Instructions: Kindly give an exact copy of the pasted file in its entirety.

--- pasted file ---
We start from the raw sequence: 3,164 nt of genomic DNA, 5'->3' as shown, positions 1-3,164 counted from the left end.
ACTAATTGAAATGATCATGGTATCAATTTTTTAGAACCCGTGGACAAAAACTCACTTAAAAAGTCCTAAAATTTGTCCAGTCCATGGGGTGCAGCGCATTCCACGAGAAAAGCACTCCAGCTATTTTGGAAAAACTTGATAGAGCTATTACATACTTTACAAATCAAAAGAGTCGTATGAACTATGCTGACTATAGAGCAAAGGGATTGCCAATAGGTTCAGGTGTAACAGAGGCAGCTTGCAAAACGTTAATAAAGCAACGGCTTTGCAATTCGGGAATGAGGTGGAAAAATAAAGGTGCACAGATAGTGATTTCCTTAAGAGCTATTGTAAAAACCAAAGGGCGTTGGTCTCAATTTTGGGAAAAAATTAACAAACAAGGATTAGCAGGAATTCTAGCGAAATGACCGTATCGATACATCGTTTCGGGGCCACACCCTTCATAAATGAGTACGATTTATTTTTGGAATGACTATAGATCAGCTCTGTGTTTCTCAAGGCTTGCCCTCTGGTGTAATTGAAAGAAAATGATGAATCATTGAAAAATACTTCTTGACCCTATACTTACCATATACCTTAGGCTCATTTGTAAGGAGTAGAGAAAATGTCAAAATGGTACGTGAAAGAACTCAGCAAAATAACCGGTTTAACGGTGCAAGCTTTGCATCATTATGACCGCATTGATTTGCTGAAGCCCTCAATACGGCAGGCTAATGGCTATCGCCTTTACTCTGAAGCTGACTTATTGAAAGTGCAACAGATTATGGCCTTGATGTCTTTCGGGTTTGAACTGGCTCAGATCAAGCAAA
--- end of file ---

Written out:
We start from the raw sequence: 3,164 nt of genomic DNA, 5'->3' as shown, positions 1-3,164 counted from the left end.
ACTAATTGAAATGATCATGGTATCAATTTTTTAGAACCCGTGGACAAAAACTCACTTAAAAAGTCCTAAAATTTGTCCAGTCCATGGGGTGCAGCGCATTCCACGAGAAAAGCACTCCAGCTATTTTGGAAAAACTTGATAGAGCTATTACATACTTTACAAATCAAAAGAGTCGTATGAACTATGCTGACTATAGAGCAAAGGGATTGCCAATAGGTTCAGGTGTAACAGAGGCAGCTTGCAAAACGTTAATAAAGCAACGGCTTTGCAATTCGGGAATGAGGTGGAAAAATAAAGGTGCACAGATAGTGATTTCCTTAAGAGCTATTGTAAAAACCAAAGGGCGTTGGTCTCAATTTTGGGAAAAAATTAACAAACAAGGATTAGCAGGAATTCTAGCGAAATGACCGTATCGATACATCGTTTCGGGGCCACACCCTTCATAAATGAGTACGATTTATTTTTGGAATGACTATAGATCAGCTCTGTGTTTCTCAAGGCTTGCCCTCTGGTGTAATTGAAAGAAAATGATGAATCATTGAAAAATACTTCTTGACCCTATACTTACCATATACCTTAGGCTCATTTGTAAGGAGTAGAGAAAATGTCAAAATGGTACGTGAAAGAACTCAGCAAAATAACCGGTTTAACGGTGCAAGCTTTGCATCATTATGACCGCATTGATTTGCTGAAGCCCTCAATACGGCAGGCTAATGGCTATCGCCTTTACTCTGAAGCTGACTTATTGAAAGTGCAACAGATTATGGCCTTGATGTCTTTCGGGTTTGAACTGGCTCAGATCAAGCAAA